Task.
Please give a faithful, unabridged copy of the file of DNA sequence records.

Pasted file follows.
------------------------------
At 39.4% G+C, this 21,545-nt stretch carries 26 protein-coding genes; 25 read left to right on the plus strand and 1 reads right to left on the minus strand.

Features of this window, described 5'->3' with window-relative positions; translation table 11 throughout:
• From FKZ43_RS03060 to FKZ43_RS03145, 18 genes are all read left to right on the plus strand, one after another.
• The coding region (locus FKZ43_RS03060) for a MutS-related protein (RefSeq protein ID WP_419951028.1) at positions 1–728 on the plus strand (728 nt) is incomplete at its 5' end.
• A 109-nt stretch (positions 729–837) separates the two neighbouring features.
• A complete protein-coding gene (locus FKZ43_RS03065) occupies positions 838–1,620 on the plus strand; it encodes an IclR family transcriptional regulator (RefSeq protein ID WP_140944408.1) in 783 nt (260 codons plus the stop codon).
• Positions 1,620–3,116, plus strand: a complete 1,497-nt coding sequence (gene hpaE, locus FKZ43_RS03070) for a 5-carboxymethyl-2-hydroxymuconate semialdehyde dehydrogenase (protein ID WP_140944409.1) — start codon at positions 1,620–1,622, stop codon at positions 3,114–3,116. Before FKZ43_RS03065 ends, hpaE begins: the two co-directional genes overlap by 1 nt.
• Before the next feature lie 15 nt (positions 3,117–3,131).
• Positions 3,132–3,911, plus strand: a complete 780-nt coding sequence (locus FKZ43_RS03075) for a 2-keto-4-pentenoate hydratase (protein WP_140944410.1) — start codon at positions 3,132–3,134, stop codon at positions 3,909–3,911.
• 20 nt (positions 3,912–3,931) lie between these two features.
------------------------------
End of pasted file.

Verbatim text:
At 39.4% G+C, this 21,545-nt stretch carries 26 protein-coding genes; 25 read left to right on the plus strand and 1 reads right to left on the minus strand.

Features of this window, described 5'->3' with window-relative positions; translation table 11 throughout:
• From FKZ43_RS03060 to FKZ43_RS03145, 18 genes are all read left to right on the plus strand, one after another.
• The coding region (locus FKZ43_RS03060) for a MutS-related protein (RefSeq protein ID WP_419951028.1) at positions 1–728 on the plus strand (728 nt) is incomplete at its 5' end.
• A 109-nt stretch (positions 729–837) separates the two neighbouring features.
• A complete protein-coding gene (locus FKZ43_RS03065) occupies positions 838–1,620 on the plus strand; it encodes an IclR family transcriptional regulator (RefSeq protein ID WP_140944408.1) in 783 nt (260 codons plus the stop codon).
• Positions 1,620–3,116, plus strand: a complete 1,497-nt coding sequence (gene hpaE, locus FKZ43_RS03070) for a 5-carboxymethyl-2-hydroxymuconate semialdehyde dehydrogenase (protein ID WP_140944409.1) — start codon at positions 1,620–1,622, stop codon at positions 3,114–3,116. Before FKZ43_RS03065 ends, hpaE begins: the two co-directional genes overlap by 1 nt.
• Before the next feature lie 15 nt (positions 3,117–3,131).
• Positions 3,132–3,911, plus strand: a complete 780-nt coding sequence (locus FKZ43_RS03075) for a 2-keto-4-pentenoate hydratase (protein WP_140944410.1) — start codon at positions 3,132–3,134, stop codon at positions 3,909–3,911.
• 20 nt (positions 3,912–3,931) lie between these two features.